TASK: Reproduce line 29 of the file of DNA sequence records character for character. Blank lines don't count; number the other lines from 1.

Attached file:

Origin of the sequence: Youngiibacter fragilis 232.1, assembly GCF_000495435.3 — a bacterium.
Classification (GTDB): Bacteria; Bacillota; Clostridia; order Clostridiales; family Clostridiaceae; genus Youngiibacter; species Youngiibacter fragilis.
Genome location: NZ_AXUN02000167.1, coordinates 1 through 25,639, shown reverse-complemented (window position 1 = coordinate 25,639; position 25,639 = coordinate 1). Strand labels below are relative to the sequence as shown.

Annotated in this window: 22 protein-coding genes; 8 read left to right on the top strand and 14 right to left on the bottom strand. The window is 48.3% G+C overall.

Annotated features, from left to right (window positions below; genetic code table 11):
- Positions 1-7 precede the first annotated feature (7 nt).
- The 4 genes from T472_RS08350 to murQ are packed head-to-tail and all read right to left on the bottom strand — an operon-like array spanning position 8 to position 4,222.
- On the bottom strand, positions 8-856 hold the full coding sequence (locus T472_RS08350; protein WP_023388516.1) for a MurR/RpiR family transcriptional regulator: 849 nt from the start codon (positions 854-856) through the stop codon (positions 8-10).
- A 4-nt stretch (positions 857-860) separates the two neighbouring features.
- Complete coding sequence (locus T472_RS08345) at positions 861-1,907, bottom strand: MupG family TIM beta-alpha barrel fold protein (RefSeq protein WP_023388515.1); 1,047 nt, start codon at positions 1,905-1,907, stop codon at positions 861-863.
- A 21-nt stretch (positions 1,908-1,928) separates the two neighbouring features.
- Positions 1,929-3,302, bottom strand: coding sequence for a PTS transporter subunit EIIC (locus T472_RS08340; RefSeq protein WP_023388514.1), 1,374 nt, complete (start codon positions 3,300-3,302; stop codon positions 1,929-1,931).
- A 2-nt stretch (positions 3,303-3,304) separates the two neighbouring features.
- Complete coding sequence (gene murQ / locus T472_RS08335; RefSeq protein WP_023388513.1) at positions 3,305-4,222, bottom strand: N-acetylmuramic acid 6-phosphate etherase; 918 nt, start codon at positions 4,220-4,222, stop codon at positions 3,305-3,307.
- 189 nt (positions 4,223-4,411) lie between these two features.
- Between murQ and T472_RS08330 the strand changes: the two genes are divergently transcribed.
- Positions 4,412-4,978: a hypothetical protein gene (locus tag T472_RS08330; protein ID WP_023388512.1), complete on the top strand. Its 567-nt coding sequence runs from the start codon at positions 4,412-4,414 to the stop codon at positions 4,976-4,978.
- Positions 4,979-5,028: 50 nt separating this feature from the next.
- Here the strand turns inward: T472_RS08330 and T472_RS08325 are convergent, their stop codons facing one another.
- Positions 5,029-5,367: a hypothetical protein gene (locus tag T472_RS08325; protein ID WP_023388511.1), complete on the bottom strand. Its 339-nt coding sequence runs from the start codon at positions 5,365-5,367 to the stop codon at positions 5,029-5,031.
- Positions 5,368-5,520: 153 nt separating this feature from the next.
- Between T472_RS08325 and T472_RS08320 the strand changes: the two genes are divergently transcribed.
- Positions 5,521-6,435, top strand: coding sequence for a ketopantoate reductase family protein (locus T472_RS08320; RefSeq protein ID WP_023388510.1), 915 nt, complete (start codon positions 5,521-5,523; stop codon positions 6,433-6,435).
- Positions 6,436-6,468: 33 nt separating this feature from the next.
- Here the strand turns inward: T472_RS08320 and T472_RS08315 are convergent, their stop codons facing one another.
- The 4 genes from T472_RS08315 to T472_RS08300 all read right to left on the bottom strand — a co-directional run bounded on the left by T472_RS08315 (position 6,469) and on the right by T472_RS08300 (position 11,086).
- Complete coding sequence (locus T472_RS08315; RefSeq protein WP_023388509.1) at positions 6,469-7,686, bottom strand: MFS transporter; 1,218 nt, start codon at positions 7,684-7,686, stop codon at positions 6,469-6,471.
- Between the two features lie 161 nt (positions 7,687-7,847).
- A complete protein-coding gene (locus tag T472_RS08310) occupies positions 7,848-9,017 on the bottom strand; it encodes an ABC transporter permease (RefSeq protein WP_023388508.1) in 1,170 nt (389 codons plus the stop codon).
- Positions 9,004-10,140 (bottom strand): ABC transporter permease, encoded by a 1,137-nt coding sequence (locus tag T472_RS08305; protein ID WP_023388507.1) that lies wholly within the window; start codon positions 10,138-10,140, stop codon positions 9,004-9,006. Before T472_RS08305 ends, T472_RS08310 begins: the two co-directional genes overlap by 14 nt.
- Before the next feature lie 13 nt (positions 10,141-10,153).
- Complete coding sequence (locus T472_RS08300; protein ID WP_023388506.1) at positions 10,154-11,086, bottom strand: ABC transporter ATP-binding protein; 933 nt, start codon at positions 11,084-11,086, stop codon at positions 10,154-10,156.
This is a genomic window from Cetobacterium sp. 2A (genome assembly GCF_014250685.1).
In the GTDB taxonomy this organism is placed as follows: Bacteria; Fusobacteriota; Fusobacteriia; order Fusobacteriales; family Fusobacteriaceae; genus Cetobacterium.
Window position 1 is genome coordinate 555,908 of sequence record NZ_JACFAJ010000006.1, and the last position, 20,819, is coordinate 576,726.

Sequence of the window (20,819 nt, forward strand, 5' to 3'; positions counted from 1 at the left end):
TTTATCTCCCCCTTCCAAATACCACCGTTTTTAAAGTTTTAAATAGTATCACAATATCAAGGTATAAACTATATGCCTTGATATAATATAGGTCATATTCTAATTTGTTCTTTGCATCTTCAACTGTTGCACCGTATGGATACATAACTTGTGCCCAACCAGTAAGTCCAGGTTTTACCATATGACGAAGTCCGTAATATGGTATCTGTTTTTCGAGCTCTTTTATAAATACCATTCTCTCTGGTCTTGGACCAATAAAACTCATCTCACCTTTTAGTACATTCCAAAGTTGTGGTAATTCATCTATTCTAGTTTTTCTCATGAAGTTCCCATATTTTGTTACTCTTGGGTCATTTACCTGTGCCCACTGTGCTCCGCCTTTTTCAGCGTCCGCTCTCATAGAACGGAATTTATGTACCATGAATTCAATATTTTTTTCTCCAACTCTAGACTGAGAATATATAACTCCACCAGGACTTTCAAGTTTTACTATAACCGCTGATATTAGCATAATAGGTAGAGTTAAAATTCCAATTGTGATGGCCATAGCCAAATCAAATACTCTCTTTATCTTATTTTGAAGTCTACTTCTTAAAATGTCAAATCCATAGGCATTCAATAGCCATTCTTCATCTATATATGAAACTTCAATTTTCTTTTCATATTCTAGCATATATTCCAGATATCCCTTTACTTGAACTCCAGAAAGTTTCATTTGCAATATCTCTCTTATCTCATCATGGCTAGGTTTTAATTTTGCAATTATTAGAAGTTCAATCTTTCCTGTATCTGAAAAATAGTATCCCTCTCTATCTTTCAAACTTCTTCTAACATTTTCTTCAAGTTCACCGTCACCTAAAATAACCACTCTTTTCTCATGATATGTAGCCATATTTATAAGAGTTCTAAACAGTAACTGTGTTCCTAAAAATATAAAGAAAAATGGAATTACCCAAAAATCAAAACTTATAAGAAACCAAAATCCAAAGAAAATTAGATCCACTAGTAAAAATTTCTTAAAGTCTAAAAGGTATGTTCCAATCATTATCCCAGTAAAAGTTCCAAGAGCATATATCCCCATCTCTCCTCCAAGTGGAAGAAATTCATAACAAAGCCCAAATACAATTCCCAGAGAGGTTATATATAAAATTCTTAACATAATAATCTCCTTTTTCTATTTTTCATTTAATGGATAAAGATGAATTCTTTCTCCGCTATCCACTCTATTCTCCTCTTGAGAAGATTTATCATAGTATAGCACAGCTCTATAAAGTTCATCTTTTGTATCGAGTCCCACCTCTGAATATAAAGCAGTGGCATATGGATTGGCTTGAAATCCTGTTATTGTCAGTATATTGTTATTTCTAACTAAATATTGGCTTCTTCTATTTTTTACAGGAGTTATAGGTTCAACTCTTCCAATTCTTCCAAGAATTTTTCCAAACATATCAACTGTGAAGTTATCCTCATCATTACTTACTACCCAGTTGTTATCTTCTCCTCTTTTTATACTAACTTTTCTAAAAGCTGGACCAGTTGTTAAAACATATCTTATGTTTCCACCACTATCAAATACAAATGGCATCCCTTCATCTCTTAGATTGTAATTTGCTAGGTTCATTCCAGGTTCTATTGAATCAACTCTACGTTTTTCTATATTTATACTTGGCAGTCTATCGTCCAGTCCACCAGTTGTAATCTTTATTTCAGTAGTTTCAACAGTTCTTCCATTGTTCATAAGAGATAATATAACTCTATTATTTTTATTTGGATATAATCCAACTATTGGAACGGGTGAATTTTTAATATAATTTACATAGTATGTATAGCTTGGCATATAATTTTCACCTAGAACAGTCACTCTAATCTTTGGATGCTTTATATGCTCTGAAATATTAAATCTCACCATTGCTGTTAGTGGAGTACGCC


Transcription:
- A complete protein-coding gene (locus tag T472_RS08310) occupies positions 7,848-9,017 on the bottom strand; it encodes an ABC transporter permease (RefSeq protein WP_023388508.1) in 1,170 nt (389 codons plus the stop codon).